What is a Brown Ale?

Nothing makes Fall feel better than the caramel, malty flavors of Brown Ales; they're one of the great transition beers to enjoy before diving head first into the porters and stouts of the winter months.

One of the earliest English ales, Brown Ales were first brewed 800 years ago when malts were kilned over hardwood fires, giving the grain a brown color and smokey flavor. The term “Brown Ale” wasn’t introduced until the introduction of Porter in the early 1700s; before that they were simply called “Ales” because there basically was little delineation between beer styles.

For the next 100 years, Brown Ales would be used to describe Porters, Stouts and Milds. It wasn’t until the early 1800s that a distinction began to grow between the styles, when Brown Ales were made by making a Stout or Porter first, and then reusing the mash to produce a brown ale. What we think of as Brown Ales today didn’t come around until the late 1800s when Mann's Brown Ale in England helped relaunch the modern brown. But, it was Newcastle Brown Ale in 1925 that popularized the style. The style finally made It Stateside in 1986 with Pete’s Wicked Ale, a beer which also helped establish the American-Style brown ale.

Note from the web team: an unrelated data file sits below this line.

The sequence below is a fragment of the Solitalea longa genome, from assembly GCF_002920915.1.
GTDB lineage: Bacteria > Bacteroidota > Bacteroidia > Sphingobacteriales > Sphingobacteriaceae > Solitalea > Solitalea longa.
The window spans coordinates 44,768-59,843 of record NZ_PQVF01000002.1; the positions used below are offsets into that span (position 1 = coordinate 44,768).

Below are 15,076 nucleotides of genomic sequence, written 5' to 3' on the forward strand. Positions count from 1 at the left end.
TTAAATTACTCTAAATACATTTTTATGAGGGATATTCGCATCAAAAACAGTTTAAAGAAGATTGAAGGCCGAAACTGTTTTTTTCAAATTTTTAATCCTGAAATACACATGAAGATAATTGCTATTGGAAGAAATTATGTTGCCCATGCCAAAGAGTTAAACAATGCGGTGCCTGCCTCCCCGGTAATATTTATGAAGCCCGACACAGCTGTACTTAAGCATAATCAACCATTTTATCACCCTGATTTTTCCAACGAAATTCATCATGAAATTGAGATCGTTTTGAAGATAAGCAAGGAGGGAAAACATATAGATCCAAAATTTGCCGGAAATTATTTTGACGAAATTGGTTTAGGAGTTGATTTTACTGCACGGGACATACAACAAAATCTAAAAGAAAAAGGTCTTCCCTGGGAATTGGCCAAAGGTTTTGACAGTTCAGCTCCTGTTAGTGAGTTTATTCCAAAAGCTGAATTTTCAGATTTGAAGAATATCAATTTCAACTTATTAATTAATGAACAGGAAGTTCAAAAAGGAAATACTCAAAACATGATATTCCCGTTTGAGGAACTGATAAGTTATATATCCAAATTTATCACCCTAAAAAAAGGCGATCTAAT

Like Bock beers there are several recognized types of Brown Ales. English-Style Brown Ales are copper to brown in color. Brown porters are medium to dark brown in color with a low to medium malt sweetness and chocolate notes. Belgian-style Flanders are a deep copper to brown in color; they have a strong lactic sourness and usually an oak or woody character to them. German-Style Brown ales (also known as Dusseldorf-style AltBier) are copper to brown in color, with malt and a hop character. Lastly, there is the American-style Brown ale. Not surprising, it’s also deep copper to brown in color with medium roasted malt caramel and a chocolate-like character, and also no surprise, American-style brown ales are often more hopped than their counterparts.

Brown Ales typically come in around 3.3-5.2% ABV  , which makes them one of the easier session styles around.